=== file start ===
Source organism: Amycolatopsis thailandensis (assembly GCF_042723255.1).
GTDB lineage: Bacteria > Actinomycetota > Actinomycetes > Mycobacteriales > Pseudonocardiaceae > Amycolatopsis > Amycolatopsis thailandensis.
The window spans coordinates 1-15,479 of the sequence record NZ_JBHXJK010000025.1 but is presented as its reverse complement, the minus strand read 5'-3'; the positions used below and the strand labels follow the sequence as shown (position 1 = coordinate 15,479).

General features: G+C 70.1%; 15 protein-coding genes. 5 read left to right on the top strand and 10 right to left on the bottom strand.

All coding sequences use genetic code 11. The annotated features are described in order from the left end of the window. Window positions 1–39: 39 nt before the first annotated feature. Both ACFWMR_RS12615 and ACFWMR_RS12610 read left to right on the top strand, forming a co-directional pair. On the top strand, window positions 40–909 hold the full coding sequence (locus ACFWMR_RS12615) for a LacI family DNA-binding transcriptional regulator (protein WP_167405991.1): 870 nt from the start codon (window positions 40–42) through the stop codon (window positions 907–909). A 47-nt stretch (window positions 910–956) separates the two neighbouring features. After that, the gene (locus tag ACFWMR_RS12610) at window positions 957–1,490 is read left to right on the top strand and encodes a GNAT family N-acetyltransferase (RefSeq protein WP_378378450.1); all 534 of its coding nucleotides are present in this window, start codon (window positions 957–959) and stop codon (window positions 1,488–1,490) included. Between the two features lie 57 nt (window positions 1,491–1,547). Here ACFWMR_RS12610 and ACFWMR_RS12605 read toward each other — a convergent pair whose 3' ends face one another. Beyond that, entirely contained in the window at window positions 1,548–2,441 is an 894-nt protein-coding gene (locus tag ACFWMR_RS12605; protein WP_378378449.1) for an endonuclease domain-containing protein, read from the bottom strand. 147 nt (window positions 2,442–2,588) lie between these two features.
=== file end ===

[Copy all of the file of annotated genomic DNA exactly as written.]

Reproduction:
Source organism: Amycolatopsis thailandensis (assembly GCF_042723255.1).
GTDB lineage: Bacteria > Actinomycetota > Actinomycetes > Mycobacteriales > Pseudonocardiaceae > Amycolatopsis > Amycolatopsis thailandensis.
The window spans coordinates 1-15,479 of the sequence record NZ_JBHXJK010000025.1 but is presented as its reverse complement, the minus strand read 5'-3'; the positions used below and the strand labels follow the sequence as shown (position 1 = coordinate 15,479).

General features: G+C 70.1%; 15 protein-coding genes. 5 read left to right on the top strand and 10 right to left on the bottom strand.

All coding sequences use genetic code 11. The annotated features are described in order from the left end of the window. Window positions 1–39: 39 nt before the first annotated feature. Both ACFWMR_RS12615 and ACFWMR_RS12610 read left to right on the top strand, forming a co-directional pair. On the top strand, window positions 40–909 hold the full coding sequence (locus ACFWMR_RS12615) for a LacI family DNA-binding transcriptional regulator (protein WP_167405991.1): 870 nt from the start codon (window positions 40–42) through the stop codon (window positions 907–909). A 47-nt stretch (window positions 910–956) separates the two neighbouring features. After that, the gene (locus tag ACFWMR_RS12610) at window positions 957–1,490 is read left to right on the top strand and encodes a GNAT family N-acetyltransferase (RefSeq protein WP_378378450.1); all 534 of its coding nucleotides are present in this window, start codon (window positions 957–959) and stop codon (window positions 1,488–1,490) included. Between the two features lie 57 nt (window positions 1,491–1,547). Here ACFWMR_RS12610 and ACFWMR_RS12605 read toward each other — a convergent pair whose 3' ends face one another. Beyond that, entirely contained in the window at window positions 1,548–2,441 is an 894-nt protein-coding gene (locus tag ACFWMR_RS12605; protein WP_378378449.1) for an endonuclease domain-containing protein, read from the bottom strand. 147 nt (window positions 2,442–2,588) lie between these two features.